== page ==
The deadlift is one of the most efficient and effective strength-training exercises you can perform. Focusing on all of the major muscle groups, especially those of the lower body and back, the deadlift strengthens muscles while shedding fat. Making the deadlift part of your workout routine is a surefire way for a young adult women to tighten and tone her legs, backside and core.
Programming for Power
A weight-training routine is usually designed according to periodization, where training is organized into various phases. Training phases and sessions are arranged with a purpose in mind, allowing for the completion of a specific goal. Depending on the individual, the goal could be to increase the weight lifted or the number of repetitions performed. After completing a hypertrophy phase to add muscle mass and a strength phase to improve muscular strength, you move to the power phase, where the rate of force development -- or speed -- becomes your focus.
In a four-week power phase, perform deadlifts once per week. During a deadlift session, include three to five sets of three to five repetitions, using 80 to 90 percent of your one-rep max, or the maximum amount of weight that you can lift for a single repetition. When possible, add weight to the bar each set with the goal of increasing the total amount of weight that you lift each week.
Intermediate to Advanced Routine
Proper form is essential. Maintaining the correct deadlift technique -- using a five-three-one repetition scheme -- will contribute to the creation of muscular power. Rest between sets for three to five minutes. Begin with three sets of five repetitions in week one and advance to three sets of three repetitions in week two. In week three, complete a set of five repetitions, a set of three and a set of one. Use week four as a recovery phase with three sets of five repetitions at 40 percent of your one-rep max. Start with a weight that is 65 percent of your one-rep max on the first set of the first workout, and increase that weight by 5 percent each week. In week two, begin with 70 percent, advance to 75 percent in week three and de-load during the recovery phase to 40 percent for all three sets.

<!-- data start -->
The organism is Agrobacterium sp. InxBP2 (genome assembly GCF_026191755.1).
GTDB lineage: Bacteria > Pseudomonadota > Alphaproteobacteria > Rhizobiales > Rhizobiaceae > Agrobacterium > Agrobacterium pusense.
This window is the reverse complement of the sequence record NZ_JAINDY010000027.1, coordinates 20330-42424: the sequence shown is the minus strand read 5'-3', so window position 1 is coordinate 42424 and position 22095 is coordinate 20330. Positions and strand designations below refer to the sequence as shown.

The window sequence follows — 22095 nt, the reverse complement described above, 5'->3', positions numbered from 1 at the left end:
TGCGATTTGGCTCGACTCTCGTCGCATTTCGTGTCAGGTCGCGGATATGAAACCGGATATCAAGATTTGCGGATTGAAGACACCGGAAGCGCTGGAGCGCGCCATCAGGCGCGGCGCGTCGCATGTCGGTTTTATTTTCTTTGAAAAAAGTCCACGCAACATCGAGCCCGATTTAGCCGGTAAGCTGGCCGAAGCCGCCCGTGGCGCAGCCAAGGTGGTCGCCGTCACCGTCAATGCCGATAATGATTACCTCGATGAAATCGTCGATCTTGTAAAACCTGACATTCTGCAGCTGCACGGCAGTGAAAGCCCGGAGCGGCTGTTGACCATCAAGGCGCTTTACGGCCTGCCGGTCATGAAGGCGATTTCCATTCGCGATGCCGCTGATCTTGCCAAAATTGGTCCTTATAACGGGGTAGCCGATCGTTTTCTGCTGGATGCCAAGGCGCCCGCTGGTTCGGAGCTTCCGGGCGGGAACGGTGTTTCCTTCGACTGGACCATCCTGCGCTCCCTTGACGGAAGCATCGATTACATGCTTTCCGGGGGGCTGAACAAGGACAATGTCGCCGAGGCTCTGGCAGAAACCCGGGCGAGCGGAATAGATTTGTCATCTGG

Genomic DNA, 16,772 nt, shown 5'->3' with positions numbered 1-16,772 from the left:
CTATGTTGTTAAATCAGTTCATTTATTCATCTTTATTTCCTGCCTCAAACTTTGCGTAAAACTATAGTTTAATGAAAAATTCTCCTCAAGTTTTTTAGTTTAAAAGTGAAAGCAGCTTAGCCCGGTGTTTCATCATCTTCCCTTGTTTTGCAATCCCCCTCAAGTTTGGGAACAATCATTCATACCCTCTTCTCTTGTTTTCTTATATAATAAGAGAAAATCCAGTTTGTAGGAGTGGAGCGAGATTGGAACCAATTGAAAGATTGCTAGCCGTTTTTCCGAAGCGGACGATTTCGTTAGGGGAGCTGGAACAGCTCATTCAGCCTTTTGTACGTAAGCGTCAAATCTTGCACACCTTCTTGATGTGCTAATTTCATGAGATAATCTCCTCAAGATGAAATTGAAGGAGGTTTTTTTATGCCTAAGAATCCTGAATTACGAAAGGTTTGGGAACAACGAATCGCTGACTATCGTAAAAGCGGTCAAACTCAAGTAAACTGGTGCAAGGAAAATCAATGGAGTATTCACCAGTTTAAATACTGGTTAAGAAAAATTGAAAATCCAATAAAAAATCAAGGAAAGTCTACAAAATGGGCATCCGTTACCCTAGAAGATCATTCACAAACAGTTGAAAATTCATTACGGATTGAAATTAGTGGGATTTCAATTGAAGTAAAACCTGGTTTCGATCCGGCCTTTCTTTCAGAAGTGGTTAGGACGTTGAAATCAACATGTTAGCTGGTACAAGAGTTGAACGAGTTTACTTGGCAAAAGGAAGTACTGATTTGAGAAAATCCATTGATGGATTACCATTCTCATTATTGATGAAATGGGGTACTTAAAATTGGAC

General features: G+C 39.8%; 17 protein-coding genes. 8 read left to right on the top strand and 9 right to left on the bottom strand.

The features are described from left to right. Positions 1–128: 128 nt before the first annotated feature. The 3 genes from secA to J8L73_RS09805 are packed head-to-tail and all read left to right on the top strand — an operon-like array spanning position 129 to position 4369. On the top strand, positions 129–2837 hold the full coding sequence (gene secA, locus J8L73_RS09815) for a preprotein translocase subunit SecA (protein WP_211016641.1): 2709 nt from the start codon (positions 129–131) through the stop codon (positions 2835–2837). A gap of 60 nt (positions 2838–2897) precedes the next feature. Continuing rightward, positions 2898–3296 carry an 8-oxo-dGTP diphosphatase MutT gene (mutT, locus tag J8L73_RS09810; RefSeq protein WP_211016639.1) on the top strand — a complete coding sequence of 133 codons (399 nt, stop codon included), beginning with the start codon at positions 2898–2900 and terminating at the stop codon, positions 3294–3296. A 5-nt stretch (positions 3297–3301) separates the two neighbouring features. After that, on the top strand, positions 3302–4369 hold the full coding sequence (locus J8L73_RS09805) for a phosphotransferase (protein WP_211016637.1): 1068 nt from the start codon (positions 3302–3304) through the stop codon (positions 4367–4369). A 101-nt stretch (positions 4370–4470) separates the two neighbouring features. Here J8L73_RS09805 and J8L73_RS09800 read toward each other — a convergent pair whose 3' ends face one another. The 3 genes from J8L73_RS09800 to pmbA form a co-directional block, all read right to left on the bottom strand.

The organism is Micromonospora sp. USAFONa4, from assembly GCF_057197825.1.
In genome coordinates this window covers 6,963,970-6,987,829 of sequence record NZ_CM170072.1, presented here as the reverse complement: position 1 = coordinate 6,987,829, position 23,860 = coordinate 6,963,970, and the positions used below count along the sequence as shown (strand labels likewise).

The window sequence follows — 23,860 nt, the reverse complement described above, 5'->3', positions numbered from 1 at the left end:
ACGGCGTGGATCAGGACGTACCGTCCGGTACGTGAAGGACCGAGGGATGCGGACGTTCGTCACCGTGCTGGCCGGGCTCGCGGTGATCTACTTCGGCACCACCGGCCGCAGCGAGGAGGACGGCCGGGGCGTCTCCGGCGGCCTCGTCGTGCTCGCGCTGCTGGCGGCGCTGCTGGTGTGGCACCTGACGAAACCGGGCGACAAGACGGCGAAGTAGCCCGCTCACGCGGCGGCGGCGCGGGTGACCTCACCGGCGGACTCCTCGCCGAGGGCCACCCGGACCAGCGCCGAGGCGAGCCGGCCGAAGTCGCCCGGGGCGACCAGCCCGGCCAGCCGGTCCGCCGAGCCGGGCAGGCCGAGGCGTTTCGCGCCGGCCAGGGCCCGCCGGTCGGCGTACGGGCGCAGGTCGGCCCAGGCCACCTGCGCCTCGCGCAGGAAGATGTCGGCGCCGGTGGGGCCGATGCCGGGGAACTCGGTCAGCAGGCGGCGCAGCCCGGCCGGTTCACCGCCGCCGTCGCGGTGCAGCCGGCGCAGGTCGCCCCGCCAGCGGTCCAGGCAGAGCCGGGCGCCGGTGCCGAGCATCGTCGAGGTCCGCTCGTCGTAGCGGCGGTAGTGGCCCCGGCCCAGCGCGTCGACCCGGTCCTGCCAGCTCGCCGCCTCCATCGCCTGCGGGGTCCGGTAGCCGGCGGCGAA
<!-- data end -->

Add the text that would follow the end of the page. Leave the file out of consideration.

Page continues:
Deadlift refers to pulling a weight up from the ground. The conventional deadlift uses a shoulder-width stance with your toes pointed forward and your hips pushed back before you sink into a squat. The sumo deadlift differs from the conventional deadlift with a stance that is much wider with the toes pointed out. The torso is also in a much more upright position. The Romanian deadlift is another variation that targets the glutes and hamstrings. With your feet closer together and a slight bend in the knees, push your hips back while hinging at the hip. The trap-bar is a good starting point. A diamond-shaped bar with two parallel handles, the trap-bar can help decrease strain on your back as you learn proper form in advance of using the straight barbell.
- Robertson Training System: Deadlift
- Precision Nutrition: Defending The Deadlift: An Interview With Coach and Powerlifter Eric Cressey
- 5/3/1: The Simplest and Most Effective Training System to Increase Raw Strength; Jim Wendler
Combining an extensive knowledge of innovative training methods with a background in athletics and an engaging personality, Joe Vennare serves as the lead presenter for fitness certification seminars, a writer for various websites and publications and an ambassador for various fitness brands. He is a sponsored multi-sport athlete training for or competing in triathlons, ultra-marathons and obstacle course races.